When a query is sometimes fast and sometimes slow, for the same input parameters, and you swear nothing else in the environment is changing, that’s often a case of parameter sniffing.
After SQL Server starts up and you run a stored procedure, SQL Server builds an execution plan for that proc based on the first set of parameters that are passed in.
Say we’ve got a stored procedure that runs a report based on country sales data:
- EXEC rpt_Sales @Country = ‘China’ — SQL Server builds an execution plan optimized for big countries with big amounts of sales, and it runs in about 750 milliseconds.
- EXEC rpt_Sales @Country = ‘Monaco’ — it reuses China’s cached execution plan for big data. It’s not great for small countries, but who cares – it’s a small amount of data, so it still runs in 500 milliseconds.
Now we restart the SQL Server, and someone queries for Monaco first:
- EXEC rpt_Sales @Country = ‘Monaco’ — SQL Server builds a plan optimized for tiny countries with tiny amounts of data, and it runs in just 50 milliseconds – way better than when Monaco reused China’s plan. Yay!
- EXEC rpt_Sales @Country = ‘China’ — it reuses Monaco’s cached plan for tiny data. It takes 30 seconds, and suddenly our server starts falling over because several people are running queries at a time.
SQL Server sniffs the first set of parameters that get used. Even though nothing in our environment has changed, suddenly the SQL Server runs much more slowly, and query times for China are horrific.
How to Fix Parameter Sniffing Temporarily
Parameter sniffing fixes are based on your career progression with databases, and they go like this:
1. Reboot the server! – Junior folks panic and freak out, and just restart the server. Sure enough, that erases all cached execution plans. As soon as the box comes back up, they run rpt_Sales for China because that’s the one that was having problems. Because it’s called first, it gets a great plan for big data – and the junior admin believes they’ve fixed the problem.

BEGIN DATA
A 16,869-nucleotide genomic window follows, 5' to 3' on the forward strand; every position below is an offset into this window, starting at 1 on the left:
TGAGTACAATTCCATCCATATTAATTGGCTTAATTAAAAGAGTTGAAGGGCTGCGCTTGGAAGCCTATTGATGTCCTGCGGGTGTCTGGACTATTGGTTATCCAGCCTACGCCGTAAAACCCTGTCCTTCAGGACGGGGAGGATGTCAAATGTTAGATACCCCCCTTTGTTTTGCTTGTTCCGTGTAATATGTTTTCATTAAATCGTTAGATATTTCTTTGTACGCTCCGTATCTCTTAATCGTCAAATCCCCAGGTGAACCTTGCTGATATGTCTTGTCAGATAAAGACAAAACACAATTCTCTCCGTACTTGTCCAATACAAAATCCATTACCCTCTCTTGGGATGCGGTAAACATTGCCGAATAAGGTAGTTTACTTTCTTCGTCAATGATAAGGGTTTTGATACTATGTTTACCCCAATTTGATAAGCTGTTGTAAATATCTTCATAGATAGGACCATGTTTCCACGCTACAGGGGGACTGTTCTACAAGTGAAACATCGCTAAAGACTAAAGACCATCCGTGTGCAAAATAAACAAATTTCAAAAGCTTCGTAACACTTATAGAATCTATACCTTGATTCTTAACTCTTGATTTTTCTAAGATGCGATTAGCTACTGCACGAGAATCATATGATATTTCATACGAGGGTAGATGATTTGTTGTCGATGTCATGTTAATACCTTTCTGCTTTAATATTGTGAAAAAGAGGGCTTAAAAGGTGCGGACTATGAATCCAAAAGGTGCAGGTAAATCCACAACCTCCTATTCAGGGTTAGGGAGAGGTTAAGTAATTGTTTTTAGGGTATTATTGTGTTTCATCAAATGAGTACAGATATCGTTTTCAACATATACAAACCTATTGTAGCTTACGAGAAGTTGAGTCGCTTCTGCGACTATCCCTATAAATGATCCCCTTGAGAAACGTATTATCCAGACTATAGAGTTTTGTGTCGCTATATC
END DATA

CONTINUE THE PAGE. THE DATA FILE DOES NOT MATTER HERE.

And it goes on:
2. Restart the SQL Server instance – Eventually, as these folks’ careers progress, they realize they can’t go rebooting Windows all the time, so they try this instead. It has the same effect.
3. Run DBCC FREEPROCCACHE – This command erases all execution plans from cache, but doesn’t clear out many of SQL Server’s other caches and statistics. It’s a little bit more lightweight than restarting the instance, and can be done online.
4. Rebuild indexes – Doing this has an interesting side effect: when SQL Server reads an entire index to rebuild it, it gives you double the bang for the buck, and also updates your index’s statistics at the same time. This fixes the parameter sniffing issue because when SQL Server sees updated stats on an object used by an incoming query, it’ll build a new execution plan for that query.
5. Update statistics – As folks learn the above juicy tidbit, they realize they could get by with just updating stats. That’s a much lighter-weight operation than rebuilding indexes, so they switch over to just updating stats. However, I didn’t say it was lightweight.
6. Run sp_recompile for one table or proc – This system stored procedure accepts a table or a stored procedure name as a parameter, and marks all related execution plans as needing a recompile the next time they run. This doesn’t change the stats – but if you run it for China first this time, you may just get a more accurate query plan using the same stats.
7. Run DBCC FREEPROCCACHE for a single query – This one’s my favorite! Run sp_BlitzCache @ExpertMode = 1 and scroll all the way to the right hand side. You’ll see plan handles and sql handles for your most resource-intensive queries, along with a DBCC FREEPROCCACHE command for it. Find the one experiencing the parameter sniffing issue, and save its execution plan to disk first. (You’ll want this later.) Then pass its sql or plan handle into DBCC FREEPROCCACHE. Presto, just one plan gets evicted from the cache. It’s like a targeted missile strike rather than a big nuclear bomb.
How to Prepare to Fix Parameter Sniffing Permanently
Assuming you saved the execution plan like we just discussed, you’ve got a huge head start! That plan includes:
- A set of calling parameters for the stored proc
- An example of what the execution plan looks like when it’s slow
Now you need:
- At least one other set of calling parameters that produce a different execution plan (like our Monaco vs China example)
- An example of what the execution plan looks like when it’s speedy for each set of parameters
To get that info, check out How to Start Troubleshooting a Slow Stored Procedure.
Once you have all that, you’re ready to build a single version of the stored procedure that is consistently fast across all calling parameters. Start digging into Erland Sommarskog’s epic post, Slow in the Application, Fast in SSMS. Even though that title may not describe your exact problem, trust me, it’s relevant.